This exercise in fact brought me to think of an elegant solution for modularity of the Remotable.
The main problem I sought to solve is allowing the remotable to be attached to any surface and operate any button. This is a huge amount of flexibility. So actually allowing the user to control some of the dynamic parameters is a good thing for my product.
I decided to let the consumer control one of the most important factors – the latching mechanism. At this point I am pretty set on using suction cups for adhesion to surfaces, and recent experiments with silicone seem promising.
The consumer will basicaly get a “kit” of parts to control the form of the latching arms. Two parameters will be controllable – length and height. Length will have 3 pre-set sizes, height will have 2 sizes. Total the kit will have 3x3x2 = 18 parts. Maybe.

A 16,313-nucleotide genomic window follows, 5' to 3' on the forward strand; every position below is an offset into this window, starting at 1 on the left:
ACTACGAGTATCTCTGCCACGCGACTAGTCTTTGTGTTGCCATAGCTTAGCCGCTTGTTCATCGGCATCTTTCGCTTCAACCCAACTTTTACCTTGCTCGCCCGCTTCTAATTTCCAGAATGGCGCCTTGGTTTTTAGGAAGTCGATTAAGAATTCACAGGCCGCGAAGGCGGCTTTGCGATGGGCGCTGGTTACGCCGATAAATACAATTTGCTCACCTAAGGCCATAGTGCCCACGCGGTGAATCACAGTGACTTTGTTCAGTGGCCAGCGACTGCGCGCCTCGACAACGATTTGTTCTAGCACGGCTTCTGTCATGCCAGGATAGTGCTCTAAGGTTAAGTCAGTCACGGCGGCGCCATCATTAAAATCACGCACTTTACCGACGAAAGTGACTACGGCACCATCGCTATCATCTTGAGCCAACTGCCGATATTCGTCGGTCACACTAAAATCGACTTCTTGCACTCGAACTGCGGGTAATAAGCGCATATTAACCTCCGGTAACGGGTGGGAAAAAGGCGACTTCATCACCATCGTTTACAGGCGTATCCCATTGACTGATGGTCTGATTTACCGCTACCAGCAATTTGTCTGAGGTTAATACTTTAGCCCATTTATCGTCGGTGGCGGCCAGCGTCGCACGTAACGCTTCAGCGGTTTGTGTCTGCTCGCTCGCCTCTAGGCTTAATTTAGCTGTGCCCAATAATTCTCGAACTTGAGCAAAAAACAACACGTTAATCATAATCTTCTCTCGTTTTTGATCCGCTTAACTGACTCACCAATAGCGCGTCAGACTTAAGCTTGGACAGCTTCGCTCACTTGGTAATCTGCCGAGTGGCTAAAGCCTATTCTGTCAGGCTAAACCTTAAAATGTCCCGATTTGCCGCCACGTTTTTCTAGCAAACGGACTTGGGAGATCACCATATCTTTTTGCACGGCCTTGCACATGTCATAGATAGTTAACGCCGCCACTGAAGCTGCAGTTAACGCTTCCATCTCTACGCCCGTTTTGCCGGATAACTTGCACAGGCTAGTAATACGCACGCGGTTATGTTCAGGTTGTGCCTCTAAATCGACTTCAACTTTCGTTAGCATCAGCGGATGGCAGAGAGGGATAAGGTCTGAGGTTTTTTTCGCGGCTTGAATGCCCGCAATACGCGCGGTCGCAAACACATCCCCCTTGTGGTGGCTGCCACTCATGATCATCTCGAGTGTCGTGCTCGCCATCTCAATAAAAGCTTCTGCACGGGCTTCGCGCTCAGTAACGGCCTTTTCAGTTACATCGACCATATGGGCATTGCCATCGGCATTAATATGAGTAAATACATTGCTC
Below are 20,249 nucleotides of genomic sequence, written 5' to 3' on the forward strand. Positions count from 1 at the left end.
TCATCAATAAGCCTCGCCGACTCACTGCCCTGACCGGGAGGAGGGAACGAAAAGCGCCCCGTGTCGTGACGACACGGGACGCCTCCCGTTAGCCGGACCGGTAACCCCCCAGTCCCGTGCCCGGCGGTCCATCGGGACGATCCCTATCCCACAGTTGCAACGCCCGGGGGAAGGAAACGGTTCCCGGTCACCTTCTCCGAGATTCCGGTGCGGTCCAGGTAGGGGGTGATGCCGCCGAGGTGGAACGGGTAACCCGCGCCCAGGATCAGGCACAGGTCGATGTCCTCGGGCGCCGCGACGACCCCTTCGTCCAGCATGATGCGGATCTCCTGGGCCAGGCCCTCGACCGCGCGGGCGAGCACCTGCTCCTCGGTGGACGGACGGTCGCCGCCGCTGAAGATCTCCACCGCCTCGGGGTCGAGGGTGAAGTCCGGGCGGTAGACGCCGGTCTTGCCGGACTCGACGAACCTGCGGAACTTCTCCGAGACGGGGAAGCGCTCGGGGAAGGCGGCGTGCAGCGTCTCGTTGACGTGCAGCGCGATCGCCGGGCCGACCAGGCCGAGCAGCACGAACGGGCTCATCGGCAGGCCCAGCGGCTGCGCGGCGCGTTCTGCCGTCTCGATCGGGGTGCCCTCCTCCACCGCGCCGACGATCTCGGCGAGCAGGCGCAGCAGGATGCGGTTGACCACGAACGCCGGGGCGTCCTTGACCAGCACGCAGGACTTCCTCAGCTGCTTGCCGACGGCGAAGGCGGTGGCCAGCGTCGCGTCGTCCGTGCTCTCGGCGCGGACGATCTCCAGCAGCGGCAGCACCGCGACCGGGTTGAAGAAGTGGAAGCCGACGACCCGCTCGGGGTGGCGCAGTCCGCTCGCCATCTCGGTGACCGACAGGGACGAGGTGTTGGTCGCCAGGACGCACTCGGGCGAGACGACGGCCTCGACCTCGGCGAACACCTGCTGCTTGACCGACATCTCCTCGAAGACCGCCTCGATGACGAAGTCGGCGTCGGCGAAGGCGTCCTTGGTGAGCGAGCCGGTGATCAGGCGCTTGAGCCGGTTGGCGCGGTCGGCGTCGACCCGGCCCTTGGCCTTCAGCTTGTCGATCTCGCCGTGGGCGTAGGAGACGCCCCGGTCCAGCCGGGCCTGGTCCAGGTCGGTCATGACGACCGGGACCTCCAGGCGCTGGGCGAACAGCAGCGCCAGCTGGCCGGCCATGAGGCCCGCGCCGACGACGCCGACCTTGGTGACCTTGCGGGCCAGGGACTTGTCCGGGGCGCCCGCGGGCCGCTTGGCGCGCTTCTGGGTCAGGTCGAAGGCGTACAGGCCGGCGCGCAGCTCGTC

This will allow them to create versions of the Remotable with smaller or larger base to accommodate for different sizes of button surfaces.
The parts fit on the frame sockets using a cylindrical snap-fit. I used this guide for inspiration for the fitting: http://plastics.dupont.com/plastics/pdflit/europe/design/L12565_9.pdf
My own fitting ended up like this:
The shaft is 5mm (d in Fig. 9.16), D is 6mm, lead angle is 30° and return angle is 45° (the guide recommends these) to allow a nice snap in but also an easy snap out. Regrading the groove (e in Fig. 9.16): I couldn’t see how a 0.18mm like the guide suggested will give any sort of hold, so I made it 0.25mm.